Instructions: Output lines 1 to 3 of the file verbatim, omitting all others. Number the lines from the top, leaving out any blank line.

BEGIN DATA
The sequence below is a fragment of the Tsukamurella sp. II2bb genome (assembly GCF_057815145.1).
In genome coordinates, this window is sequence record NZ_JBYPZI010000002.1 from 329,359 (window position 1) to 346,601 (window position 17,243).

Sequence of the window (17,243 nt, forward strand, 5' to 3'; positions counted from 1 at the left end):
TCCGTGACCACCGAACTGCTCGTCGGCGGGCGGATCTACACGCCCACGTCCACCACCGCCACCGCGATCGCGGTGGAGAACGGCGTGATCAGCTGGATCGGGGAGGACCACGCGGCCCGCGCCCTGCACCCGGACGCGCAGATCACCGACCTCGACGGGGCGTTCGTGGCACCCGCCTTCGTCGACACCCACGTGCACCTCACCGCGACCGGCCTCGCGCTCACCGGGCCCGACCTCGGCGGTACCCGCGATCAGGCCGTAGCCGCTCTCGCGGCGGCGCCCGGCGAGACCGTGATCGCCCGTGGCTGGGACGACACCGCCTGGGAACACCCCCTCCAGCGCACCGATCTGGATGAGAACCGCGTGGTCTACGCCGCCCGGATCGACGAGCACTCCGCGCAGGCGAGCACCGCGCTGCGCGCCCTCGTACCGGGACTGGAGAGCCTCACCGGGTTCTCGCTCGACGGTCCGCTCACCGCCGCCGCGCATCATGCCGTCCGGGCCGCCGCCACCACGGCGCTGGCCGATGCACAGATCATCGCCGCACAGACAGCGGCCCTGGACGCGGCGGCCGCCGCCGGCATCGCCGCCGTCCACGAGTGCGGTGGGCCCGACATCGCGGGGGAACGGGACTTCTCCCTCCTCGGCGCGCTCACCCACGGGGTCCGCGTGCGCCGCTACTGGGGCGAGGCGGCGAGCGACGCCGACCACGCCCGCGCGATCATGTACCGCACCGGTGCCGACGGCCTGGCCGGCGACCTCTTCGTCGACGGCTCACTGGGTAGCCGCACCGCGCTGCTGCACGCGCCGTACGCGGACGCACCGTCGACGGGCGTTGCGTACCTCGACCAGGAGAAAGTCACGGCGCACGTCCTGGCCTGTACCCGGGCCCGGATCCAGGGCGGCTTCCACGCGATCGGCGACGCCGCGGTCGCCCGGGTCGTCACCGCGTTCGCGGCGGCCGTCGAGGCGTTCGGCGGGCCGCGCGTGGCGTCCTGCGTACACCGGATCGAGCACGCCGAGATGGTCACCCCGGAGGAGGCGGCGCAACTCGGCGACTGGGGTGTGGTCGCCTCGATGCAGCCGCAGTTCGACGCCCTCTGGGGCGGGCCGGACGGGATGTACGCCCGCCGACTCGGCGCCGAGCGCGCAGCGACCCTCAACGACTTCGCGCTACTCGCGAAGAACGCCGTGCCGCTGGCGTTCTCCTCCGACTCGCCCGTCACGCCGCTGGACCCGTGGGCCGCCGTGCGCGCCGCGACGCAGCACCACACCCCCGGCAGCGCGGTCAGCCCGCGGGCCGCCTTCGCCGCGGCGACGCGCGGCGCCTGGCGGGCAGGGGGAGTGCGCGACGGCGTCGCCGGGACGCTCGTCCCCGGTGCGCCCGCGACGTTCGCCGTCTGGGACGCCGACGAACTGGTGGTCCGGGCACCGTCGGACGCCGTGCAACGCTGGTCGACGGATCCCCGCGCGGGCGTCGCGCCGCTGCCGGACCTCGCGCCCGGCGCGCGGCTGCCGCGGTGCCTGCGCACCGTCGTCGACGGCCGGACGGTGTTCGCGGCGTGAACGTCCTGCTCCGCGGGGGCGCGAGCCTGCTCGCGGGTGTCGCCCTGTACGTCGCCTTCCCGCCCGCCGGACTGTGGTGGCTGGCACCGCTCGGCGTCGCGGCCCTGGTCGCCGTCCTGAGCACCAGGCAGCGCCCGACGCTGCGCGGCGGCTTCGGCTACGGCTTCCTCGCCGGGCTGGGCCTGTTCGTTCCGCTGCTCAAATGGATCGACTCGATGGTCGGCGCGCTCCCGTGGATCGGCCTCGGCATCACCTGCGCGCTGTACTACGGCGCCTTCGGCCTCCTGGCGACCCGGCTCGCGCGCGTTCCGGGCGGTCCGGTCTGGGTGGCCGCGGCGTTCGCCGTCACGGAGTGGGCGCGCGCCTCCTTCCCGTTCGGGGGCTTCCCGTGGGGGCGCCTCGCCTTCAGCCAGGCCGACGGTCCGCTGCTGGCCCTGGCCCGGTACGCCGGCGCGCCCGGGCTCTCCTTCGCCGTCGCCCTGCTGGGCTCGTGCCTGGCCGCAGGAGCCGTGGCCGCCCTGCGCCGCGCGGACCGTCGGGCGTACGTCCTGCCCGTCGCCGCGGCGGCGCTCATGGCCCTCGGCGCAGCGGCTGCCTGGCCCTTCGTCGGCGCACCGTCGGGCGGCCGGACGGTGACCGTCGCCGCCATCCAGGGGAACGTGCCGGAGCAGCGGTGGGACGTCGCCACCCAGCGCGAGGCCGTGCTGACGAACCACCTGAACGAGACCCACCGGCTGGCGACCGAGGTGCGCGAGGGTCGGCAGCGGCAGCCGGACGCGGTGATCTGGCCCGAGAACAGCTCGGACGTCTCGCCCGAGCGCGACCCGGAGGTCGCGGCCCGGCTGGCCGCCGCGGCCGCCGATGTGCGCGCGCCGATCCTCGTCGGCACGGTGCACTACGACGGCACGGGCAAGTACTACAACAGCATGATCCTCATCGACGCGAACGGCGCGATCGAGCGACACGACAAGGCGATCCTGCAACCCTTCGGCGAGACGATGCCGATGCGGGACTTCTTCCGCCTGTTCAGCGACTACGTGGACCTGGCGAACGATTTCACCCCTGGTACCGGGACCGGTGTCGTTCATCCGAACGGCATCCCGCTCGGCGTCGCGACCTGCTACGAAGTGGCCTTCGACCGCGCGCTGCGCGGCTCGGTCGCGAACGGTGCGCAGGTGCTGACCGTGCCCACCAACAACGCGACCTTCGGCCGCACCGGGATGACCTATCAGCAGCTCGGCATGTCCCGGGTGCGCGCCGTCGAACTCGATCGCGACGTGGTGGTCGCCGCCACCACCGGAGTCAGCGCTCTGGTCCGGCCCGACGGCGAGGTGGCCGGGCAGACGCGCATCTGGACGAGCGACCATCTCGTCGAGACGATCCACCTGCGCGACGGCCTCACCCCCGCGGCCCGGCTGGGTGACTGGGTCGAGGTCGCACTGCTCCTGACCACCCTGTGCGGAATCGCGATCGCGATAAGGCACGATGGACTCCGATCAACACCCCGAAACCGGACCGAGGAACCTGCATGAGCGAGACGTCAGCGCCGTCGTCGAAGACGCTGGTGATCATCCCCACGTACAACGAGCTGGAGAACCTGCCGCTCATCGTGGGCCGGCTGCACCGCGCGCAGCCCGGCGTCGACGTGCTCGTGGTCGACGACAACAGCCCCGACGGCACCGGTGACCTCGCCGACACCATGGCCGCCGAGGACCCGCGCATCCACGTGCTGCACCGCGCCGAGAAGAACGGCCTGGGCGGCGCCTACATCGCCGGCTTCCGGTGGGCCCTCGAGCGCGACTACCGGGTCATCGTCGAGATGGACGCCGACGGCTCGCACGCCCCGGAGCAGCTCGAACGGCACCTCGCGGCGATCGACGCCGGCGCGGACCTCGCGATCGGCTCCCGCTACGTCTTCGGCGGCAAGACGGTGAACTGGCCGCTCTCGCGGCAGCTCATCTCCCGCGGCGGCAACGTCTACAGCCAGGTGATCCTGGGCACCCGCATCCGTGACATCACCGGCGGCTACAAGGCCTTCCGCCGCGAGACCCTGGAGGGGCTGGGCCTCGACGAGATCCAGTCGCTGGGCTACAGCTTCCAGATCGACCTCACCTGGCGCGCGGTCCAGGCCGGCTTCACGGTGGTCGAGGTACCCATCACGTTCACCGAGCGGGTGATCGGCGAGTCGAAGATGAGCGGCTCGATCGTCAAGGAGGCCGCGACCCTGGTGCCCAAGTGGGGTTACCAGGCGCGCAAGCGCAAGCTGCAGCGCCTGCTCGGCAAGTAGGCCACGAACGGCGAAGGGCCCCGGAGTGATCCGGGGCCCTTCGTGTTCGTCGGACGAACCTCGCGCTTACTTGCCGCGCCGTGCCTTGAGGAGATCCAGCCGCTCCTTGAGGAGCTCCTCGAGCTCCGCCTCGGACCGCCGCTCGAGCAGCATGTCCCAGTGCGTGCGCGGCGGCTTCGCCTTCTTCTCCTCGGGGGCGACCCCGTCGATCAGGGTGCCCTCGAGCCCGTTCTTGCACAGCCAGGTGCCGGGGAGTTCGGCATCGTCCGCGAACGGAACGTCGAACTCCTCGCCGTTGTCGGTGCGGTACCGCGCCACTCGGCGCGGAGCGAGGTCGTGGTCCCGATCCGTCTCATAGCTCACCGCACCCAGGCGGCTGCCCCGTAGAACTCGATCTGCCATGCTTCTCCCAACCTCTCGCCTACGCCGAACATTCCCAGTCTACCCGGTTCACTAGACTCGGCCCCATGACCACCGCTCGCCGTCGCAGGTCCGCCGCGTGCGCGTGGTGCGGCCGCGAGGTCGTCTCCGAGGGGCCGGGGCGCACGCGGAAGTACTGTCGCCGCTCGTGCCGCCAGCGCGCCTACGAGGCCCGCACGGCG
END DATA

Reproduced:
The sequence below is a fragment of the Tsukamurella sp. II2bb genome (assembly GCF_057815145.1).
In genome coordinates, this window is sequence record NZ_JBYPZI010000002.1 from 329,359 (window position 1) to 346,601 (window position 17,243).

Sequence of the window (17,243 nt, forward strand, 5' to 3'; positions counted from 1 at the left end):